Kids suffer after divorce. Even if they "seem" ok later on. There are residual issues in everyone's life if their parents divorce. Ie: Insecurities, dis-trust, anger etc.

I watch my friends who've been products of divorce or abandonment..and I can pick them out!'

Heck, I even have issues due to having my mother die when she was 43 (I was 18)...but that was not a choice. Whole 'nother ball of wax!


Edited by Di (10/27/11 05:03 PM)

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#215188 - 10/27/11 06:59 PM Re: Justifying divorce to young children [Re: Di]
Anne Holmes Administrator Offline
Boomer in Chief

Registered: 03/12/10
Posts: 3191
Loc: Illinois
Hey Di,

You are correct that kids suffer after divorce, but don't you agree that they also suffer from living in a family where there is strife, anger, physical abuse, alcoholism, drug addiction, sexual perversion happening?

If these conditions exist, and counseling does not help -- I know that my first husband and I went to counseling, but he flat out told the counselor her was there because I dragged him there, and he also told her that nothing would change.

So in cases like that -- when counseling doesn't resolve anything -- I don't think staying together "for the sake of the children" makes sense.

I did an teleseminar some time back with a woman whose husband was a sex addict -- and in their case counseling DID help and the family was able to stay together. She wrote a book about her experiences, which NABBW reviewed. Name is slipping my mind right now.

So I do realize that counseling CAN help. But both parties have to want to change.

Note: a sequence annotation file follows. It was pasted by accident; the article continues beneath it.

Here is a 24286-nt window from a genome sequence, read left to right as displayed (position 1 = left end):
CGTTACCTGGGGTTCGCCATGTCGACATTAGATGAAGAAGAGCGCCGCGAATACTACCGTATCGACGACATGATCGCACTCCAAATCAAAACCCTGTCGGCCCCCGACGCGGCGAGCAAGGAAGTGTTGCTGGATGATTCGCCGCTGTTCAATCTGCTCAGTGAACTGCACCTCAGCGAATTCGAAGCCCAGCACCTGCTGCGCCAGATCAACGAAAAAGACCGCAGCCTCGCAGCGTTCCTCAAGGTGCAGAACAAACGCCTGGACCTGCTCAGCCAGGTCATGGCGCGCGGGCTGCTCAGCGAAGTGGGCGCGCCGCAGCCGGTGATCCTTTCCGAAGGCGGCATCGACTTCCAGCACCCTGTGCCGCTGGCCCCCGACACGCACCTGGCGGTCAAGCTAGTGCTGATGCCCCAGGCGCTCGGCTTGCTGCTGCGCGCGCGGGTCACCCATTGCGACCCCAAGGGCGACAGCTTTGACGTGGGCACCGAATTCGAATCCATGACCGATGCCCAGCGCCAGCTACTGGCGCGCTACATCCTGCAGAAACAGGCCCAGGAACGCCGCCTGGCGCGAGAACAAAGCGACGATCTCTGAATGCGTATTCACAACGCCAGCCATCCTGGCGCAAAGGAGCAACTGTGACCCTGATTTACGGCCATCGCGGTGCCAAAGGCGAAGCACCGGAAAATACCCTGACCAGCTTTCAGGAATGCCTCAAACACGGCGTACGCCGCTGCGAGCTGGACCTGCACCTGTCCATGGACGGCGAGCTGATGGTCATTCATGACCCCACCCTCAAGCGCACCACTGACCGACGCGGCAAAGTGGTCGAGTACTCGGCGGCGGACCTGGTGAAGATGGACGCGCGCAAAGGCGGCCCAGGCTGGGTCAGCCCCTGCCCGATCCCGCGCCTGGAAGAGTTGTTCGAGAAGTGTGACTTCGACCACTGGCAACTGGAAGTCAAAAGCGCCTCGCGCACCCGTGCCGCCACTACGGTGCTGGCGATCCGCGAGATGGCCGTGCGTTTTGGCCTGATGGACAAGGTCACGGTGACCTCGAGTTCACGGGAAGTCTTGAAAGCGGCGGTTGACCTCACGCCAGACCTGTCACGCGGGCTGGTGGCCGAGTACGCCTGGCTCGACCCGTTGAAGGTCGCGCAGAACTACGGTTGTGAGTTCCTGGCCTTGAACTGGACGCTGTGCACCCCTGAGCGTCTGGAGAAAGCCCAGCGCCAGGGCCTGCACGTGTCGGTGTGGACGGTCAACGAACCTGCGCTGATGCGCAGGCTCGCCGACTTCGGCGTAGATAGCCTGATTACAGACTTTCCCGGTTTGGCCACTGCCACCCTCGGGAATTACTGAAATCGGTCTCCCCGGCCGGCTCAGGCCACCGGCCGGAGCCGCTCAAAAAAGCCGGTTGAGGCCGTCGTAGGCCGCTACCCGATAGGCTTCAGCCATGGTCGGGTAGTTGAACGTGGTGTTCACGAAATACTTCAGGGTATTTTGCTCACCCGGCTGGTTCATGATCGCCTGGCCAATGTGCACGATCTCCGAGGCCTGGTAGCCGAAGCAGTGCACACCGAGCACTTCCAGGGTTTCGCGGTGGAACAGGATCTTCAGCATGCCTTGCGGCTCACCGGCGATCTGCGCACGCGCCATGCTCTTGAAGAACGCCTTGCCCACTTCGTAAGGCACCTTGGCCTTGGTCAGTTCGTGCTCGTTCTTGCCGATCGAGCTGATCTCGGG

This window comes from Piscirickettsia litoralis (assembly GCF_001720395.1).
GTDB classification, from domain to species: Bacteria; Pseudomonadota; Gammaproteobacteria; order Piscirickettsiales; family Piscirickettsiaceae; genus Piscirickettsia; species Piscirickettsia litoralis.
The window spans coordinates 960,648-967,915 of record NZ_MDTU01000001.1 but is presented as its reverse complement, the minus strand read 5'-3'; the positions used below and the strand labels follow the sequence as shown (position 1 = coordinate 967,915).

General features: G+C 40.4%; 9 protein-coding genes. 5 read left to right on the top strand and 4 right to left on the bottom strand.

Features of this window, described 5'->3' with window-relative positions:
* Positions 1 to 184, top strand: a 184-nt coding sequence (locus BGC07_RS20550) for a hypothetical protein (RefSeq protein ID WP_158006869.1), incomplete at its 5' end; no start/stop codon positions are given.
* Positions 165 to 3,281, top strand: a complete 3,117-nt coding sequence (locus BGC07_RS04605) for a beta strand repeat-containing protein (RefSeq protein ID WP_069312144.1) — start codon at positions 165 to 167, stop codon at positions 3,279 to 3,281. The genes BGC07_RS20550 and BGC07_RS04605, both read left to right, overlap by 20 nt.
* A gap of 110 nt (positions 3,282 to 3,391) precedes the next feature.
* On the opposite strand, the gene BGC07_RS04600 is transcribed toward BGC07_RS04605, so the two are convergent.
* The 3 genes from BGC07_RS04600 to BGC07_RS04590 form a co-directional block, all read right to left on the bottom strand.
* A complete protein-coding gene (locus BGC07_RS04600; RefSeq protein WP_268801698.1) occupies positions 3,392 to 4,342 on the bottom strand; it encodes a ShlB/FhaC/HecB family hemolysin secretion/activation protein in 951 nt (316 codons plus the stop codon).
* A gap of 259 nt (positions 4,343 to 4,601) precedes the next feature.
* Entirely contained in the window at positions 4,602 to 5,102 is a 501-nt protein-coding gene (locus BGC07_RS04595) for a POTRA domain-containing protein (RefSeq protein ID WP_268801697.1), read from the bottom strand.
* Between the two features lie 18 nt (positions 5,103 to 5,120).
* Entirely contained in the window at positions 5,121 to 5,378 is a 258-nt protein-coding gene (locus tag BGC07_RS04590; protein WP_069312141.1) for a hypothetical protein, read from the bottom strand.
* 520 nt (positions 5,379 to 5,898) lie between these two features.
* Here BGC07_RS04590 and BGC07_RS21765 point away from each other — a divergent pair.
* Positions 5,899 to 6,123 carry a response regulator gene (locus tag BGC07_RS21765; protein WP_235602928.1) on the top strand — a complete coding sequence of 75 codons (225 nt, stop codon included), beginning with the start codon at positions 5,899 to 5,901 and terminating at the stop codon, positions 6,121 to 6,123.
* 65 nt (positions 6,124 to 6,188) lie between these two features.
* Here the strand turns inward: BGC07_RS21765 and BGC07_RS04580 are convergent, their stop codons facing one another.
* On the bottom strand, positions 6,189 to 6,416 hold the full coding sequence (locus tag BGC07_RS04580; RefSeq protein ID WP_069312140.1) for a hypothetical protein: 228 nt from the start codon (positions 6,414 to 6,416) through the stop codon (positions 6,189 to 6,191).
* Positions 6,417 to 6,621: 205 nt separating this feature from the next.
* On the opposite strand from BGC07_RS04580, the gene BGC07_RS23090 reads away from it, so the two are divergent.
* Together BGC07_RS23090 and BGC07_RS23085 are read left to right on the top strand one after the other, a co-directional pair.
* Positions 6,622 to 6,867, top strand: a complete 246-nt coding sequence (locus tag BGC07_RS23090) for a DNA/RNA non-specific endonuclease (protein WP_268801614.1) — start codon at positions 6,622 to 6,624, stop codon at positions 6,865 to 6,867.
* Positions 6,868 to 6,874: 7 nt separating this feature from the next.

_________________________
Boomer in Chief of Boomer Women Speak and the National Association of Baby Boomer Women.
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www.boomerlifestyle.com
www.boomerco.com

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#215195 - 10/27/11 09:07 PM Re: Justifying divorce to young children [Re: Anne Holmes]
Anne Holmes Administrator Offline
Boomer in Chief

Registered: 03/12/10
Posts: 3191
Loc: Illinois
By the way, the book I referred to above is called Afterimage: A Wife's Story of Recovering from Her Husband's Sex Addiction and it is by Maurita Corcoran.

Her discovery rocked her world and resulted in a separation. They DID go to counseling.

The link here, is to my review of the book. As you can see, Corcoran DOES deal with how to tell the children and how they were affected. She also goes into great detail about how few professionals thought their marriage could endure.

These days, Di, you will be happy to know, they also counsel other families dealing with sex addiction, on what must happen in order to keep the family together and allow the marriage to endure.
_________________________
Boomer in Chief of Boomer Women Speak and the National Association of Baby Boomer Women.
www.nabbw.com
www.boomerwomenspeak.com
www.boomerlifestyle.com
www.boomerco.com